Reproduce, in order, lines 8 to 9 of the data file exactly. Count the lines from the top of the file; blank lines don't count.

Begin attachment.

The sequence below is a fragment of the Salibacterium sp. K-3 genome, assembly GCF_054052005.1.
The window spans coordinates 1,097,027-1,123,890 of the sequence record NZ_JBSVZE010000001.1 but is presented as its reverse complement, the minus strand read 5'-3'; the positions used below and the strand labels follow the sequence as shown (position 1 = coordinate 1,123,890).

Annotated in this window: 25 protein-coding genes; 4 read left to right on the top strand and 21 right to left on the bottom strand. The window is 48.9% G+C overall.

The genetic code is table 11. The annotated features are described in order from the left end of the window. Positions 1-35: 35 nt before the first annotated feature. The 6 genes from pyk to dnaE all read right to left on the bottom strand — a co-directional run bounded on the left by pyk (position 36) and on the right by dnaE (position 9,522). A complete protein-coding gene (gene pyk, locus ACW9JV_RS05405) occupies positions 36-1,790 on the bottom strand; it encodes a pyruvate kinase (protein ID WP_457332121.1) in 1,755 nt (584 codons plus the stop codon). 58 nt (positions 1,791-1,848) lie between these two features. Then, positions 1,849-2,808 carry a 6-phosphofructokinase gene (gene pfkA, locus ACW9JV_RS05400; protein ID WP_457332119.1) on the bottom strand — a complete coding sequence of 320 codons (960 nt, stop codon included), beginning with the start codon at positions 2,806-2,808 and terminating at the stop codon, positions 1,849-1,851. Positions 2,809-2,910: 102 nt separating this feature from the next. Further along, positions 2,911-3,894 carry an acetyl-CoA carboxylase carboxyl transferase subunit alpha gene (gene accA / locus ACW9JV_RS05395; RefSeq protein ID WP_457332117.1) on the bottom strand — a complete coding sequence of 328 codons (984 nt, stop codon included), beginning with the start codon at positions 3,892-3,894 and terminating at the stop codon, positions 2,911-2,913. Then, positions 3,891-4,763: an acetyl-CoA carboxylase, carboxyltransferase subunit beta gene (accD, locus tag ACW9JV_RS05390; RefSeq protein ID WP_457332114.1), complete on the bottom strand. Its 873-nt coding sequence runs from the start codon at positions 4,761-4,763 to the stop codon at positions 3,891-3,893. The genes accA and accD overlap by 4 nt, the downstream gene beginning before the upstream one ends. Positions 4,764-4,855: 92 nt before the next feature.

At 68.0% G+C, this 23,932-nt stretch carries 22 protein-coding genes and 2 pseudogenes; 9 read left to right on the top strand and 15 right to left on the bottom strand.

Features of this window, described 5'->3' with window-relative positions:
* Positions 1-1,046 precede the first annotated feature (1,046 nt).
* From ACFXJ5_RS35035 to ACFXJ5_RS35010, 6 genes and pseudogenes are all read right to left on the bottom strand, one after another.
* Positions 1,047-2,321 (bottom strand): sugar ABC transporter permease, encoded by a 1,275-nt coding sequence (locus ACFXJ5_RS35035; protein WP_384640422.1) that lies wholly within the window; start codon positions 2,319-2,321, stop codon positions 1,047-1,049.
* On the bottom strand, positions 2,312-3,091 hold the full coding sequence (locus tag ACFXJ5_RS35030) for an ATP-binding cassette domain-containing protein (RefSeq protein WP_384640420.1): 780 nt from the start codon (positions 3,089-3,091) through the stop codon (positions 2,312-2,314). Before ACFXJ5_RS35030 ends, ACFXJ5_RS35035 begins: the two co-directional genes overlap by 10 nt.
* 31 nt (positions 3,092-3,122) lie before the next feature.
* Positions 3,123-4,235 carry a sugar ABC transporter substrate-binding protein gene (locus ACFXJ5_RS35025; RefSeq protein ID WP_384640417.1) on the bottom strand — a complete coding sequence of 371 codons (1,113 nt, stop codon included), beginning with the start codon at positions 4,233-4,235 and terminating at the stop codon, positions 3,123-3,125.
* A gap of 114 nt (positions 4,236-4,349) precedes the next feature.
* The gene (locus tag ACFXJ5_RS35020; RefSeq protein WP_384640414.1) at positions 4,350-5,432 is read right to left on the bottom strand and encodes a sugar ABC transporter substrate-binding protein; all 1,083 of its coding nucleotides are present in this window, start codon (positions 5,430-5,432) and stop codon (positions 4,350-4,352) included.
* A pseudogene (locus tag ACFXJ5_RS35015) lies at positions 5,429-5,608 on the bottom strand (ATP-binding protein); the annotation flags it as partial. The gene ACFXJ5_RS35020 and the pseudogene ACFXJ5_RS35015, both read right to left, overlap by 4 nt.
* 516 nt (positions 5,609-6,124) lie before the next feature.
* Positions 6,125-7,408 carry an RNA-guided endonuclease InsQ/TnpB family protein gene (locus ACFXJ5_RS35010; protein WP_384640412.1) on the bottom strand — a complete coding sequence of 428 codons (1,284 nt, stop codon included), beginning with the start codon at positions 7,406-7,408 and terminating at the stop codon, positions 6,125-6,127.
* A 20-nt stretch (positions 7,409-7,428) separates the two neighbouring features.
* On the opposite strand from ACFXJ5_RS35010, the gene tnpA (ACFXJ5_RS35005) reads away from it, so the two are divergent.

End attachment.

* From ACFXJ5_RS35035 to ACFXJ5_RS35010, 6 genes and pseudogenes are all read right to left on the bottom strand, one after another.
* Positions 1,047-2,321 (bottom strand): sugar ABC transporter permease, encoded by a 1,275-nt coding sequence (locus ACFXJ5_RS35035; protein WP_384640422.1) that lies wholly within the window; start codon positions 2,319-2,321, stop codon positions 1,047-1,049.